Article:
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As was mentioned earlier....some want the easy out,you are supposed to be learning Chinese combat,even lower level students should be able to hold their own if taught properly.in this manner; skill,speed then power,again train like you fight for pete sakes! also,once you advance,or grasp the seeds of Wing Tsun don't let yourself fall into the trap of "this technique or that technique" this is a flexible art,if you get into a jam as GM Ting would say"beginning Wing Tsun completely empty your cup",and "adapt to your opponent" for me it's all about the total freedom and not countering force with force.I am not a big person but I have fought big people and that its part of the reason I chose this art,because once you begin to understand how it works "it works!" again if people are slapping each other(nyuk,nyuk,nyuk),you are in the wrong place.
 

matsu

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hey mate
ive been at it about 18months and i think i,m pretty rubbish at it to be honest but i know i can hold my own against a karate guy or any other art of similar experience.poss not a boxer jsut yet
and i,m a slow learner!!

and in the street i would be very confident of not getting hurt.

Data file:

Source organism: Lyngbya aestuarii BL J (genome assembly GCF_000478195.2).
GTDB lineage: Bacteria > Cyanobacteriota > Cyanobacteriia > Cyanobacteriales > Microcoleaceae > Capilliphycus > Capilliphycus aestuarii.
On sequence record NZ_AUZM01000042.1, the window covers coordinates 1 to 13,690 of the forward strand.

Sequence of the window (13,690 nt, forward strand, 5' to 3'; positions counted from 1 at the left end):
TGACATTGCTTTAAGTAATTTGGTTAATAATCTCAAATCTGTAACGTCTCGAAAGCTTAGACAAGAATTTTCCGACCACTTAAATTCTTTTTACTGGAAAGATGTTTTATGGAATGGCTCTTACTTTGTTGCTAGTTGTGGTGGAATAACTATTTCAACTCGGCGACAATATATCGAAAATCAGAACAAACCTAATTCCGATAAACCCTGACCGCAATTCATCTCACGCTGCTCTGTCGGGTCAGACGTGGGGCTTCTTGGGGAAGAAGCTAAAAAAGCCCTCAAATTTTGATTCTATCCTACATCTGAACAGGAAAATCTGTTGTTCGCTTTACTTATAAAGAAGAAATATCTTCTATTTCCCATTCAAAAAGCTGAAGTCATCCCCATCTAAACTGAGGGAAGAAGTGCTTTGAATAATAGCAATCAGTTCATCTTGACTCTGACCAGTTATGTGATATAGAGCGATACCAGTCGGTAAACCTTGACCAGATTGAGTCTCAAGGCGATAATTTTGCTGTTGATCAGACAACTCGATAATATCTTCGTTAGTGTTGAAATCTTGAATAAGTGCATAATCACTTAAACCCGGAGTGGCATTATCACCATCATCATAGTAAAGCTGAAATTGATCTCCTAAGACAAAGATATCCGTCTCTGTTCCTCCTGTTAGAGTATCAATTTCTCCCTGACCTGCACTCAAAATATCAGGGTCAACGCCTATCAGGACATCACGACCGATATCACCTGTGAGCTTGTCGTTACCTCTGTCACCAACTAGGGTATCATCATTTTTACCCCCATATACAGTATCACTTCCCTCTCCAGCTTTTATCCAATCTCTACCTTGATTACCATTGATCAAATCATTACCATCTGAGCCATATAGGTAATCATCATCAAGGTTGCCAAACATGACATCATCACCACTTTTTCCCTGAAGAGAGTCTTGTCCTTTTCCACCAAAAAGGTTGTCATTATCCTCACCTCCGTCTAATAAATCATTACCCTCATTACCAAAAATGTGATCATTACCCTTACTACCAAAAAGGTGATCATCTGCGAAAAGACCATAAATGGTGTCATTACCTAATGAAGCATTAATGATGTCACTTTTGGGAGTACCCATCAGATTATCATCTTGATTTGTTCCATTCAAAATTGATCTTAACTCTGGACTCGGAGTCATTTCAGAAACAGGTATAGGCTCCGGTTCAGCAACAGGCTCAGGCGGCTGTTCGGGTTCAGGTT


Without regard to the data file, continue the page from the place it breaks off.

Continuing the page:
there is no way once you have experienced a few lassons that you would agree with most of the crap you have been"informed" with.

have a go.... only you can decide!
hope that helps
matsu
 

zepedawingchun

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i have been doing muay thai for the last 6 months roughly and did hapkido for a few months before that.
however due to moving i am no longer able to continue these due to where i am located.
i have seen a wing chun school, i once did 1 lesson in this but chose hapkido over it as it was closer.

I have a friend who teaches Hapkido (for 30+ years) watch our class one time and he was very impressed with WC. He couldn't believe how practical the art was and how physical we are in our training. He said 'you guys like to rock and roll'.

first of all i have been told by a few people not to do it as it is only for slappers and not effective in real life. i know that there is great hand speed involved, but does this outweigh powerful strikes?

The people talking about slapper have probably seen a technique we call pak sao or slapping hand. It doesn't look impressive to train, but it is a very effective technique used to crash an opponents strong arm positon to strike or stop an opponents punch or strike. When perfected, it can feel like an explosion of sorts on a person's forearm (the intended target). it can be very, very, painful.

secondly i read somewhere that you need to do wing chun for 3 years before you became decent at it. i read that someone who did it for over a year could not "hold his own" against other fighters.